The trigger, which is the CZ “Omega” as used in quite a few of their pistols, is very typical of CZ and that’s not a complaint, it’s a compliment.  On the first press it’s little rougher and heavier than a classic CZ75b, say, but the single action is shorter and smoother than the pre-Omega triggers.  As with any traditional double action pistol, there’s a lot of take-up on the first press but it’s manageable, with a weight a little over 10 lbs.  The single action weight feels more like three.  Reset is longer than we’d ideally like, but that’s entirely personal preference and this doesn’t hinder the performance of the gun at all.  We found the trigger perfectly suited to what’s sometimes called the “flip and press” style of shooting: rather than riding the sear and backing the trigger finger off the bare minimum to allow for reset, the gun is treated like a revolver and the trigger finger is let out well past the reset, even off the trigger entirely, and then run straight back through the full range of motion with no staging of the break at all.

CZ P-09The trigger guard, while we’re nearby, is very open and seems part of the resurgence of squared-off 1980s race gun styling, which somehow suits the CZ P-09.  Certainly it’s well-shaped in the sense that it’s not overly thick or intrusive; the undercut is well-proportioned and overall the guard encloses enough real estate that a gloved hand prepared for even the deepest Canadian winter could work the trigger.

The decocker is similarly easy to hit, and while it doesn’t protrude far from the frame it’s deeply and broadly serrated and extremely grippy and functional despite its relatively low profile, as is the slide release.  What’s more, the gun ships with all the parts necessary to convert it from a decocker to a manual thumb safety, running it permanently in single action like a 1911.  That’s just…we don’t even know what the adjective is.  For a service pistol in this bubble-wrapped, enwimpificated era, it’s just awesome.

The magazine release is designed similarly; it doesn’t project very far from the frame but manages to be almost impossible to miss.  Magazines lock in firmly and eject easily.

CZ P-09The factory sights are clearly derived from CZ’s competition experience: they are simple three-dot sights with glow-in-the-dark painted dots but the proportions are quite different than the chunky, ill-defined sights most polymer service pistols sport.  No, these are crisp, with a narrow front that allows much more light in on either side than most of the throwaway placeholders we see.  If you don’t specifically need night sights (and in low light we found the glow from the luminescent paint was actually quite effective compared to white paint on a reference gun) or a fiber optic front, we’d keep these, and that’s not something we usually say about factory sights.  They’re mounted as far apart on the slide as CZ could get them to maximize the sight radius; again, that’s the mixing of competition experience with tactical utility which we’re seeing more and more of these days (and really liking).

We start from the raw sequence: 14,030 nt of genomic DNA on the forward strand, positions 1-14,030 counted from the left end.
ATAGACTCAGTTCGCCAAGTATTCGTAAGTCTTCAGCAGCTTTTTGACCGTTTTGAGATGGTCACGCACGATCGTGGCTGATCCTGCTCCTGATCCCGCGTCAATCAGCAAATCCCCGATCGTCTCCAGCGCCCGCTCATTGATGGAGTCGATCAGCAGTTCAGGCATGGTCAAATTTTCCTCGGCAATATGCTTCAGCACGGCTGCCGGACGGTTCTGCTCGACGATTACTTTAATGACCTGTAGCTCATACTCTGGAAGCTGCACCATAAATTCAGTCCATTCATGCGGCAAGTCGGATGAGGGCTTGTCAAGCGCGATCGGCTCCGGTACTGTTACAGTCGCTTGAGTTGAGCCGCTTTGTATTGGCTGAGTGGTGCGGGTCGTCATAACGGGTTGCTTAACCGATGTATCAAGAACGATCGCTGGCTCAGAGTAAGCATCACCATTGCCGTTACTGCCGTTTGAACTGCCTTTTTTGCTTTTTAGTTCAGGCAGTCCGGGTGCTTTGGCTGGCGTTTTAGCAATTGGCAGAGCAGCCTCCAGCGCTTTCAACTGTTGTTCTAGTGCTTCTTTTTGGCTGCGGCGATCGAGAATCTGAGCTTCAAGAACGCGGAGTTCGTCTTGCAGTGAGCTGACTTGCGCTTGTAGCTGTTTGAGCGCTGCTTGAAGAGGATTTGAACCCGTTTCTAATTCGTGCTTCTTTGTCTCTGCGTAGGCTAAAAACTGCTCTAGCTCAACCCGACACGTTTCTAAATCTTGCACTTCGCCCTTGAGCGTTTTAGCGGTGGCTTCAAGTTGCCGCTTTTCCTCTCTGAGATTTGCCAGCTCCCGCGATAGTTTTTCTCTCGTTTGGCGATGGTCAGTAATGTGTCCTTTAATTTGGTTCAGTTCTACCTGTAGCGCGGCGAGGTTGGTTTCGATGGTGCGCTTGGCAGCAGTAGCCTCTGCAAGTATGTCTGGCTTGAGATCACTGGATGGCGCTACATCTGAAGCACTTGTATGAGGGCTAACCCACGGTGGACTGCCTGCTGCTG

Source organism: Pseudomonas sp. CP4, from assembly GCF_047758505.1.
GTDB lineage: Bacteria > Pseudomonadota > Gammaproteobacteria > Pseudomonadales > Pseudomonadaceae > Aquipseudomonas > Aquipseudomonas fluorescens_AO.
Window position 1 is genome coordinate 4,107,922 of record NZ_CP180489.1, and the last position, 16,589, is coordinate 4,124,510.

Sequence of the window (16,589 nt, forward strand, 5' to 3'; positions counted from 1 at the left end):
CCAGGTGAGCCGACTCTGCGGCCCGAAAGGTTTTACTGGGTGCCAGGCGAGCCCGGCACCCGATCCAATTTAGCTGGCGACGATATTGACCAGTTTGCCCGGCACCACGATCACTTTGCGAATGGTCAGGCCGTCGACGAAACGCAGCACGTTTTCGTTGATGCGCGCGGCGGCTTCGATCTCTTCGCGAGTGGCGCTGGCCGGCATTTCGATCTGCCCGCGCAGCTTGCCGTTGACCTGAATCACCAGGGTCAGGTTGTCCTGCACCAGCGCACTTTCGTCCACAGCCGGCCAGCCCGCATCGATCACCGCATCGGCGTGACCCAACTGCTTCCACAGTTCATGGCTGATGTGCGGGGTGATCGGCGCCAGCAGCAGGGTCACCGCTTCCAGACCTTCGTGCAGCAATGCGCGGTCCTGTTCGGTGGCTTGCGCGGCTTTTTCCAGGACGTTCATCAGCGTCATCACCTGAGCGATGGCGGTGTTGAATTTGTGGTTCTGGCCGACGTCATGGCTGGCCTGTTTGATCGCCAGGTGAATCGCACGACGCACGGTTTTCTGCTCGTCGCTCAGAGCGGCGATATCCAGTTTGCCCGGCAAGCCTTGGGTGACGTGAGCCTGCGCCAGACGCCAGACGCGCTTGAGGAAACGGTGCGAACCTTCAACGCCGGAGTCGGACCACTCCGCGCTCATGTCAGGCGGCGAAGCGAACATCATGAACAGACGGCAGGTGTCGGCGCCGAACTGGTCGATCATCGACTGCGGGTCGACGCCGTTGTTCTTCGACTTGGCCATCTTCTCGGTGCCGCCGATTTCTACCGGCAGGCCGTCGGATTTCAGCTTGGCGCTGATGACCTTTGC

The slide is easier to grip than that of the Shadow 2, their pure competition machine we reviewed not long ago, which makes sense as the P-09 is a workhorse, not a racehorse.  At the range, we gave it no consideration during shooting, and that was a marked difference from the flagship, on which the slide profile was one of our only objections.

What the CZ P-09 did share with the Shadow 2 is ease of shooting.  This is, like so many CZs, a supremely easy pistol to shoot accurately.  Our first magazine went easily into a 2” circle at 10 yards; at that distance we found we could aggressively slap the trigger at near-maximum speed and be confident in hand-sized groups with no difficulty at all.  The polymer frame is lighter than the alloy Shadows, but it’s also more flexible and it soaks up recoil almost equally well.

CZ P-09If there’s one issue we can see with the P-09, it’s size.  That doesn’t happen to be an issue for a whole lot of Calibre’s staff, but if you’re looking for a small pistol, this isn’t it.  It ships with three backstraps and we did find that they could be used to tune the natural point of aim but none of them made the gun much smaller.  Granted, the grip is shaped well enough that it doesn’t have the “holding a brick” feel that our much-loved, but far from svelte, Glock 20SF does, but it’s a grip that is long, deep, and fairly wide.

But if you’re looking for a service pistol and size is not a concern, this is one of the best we’ve ever shot, period.  They go for around $800 or so, which puts them right around the sweet spot for gunfighter plastic in Canada.  But believe us when we say: these are some of the easiest guns to shoot this well that we’ve ever seen.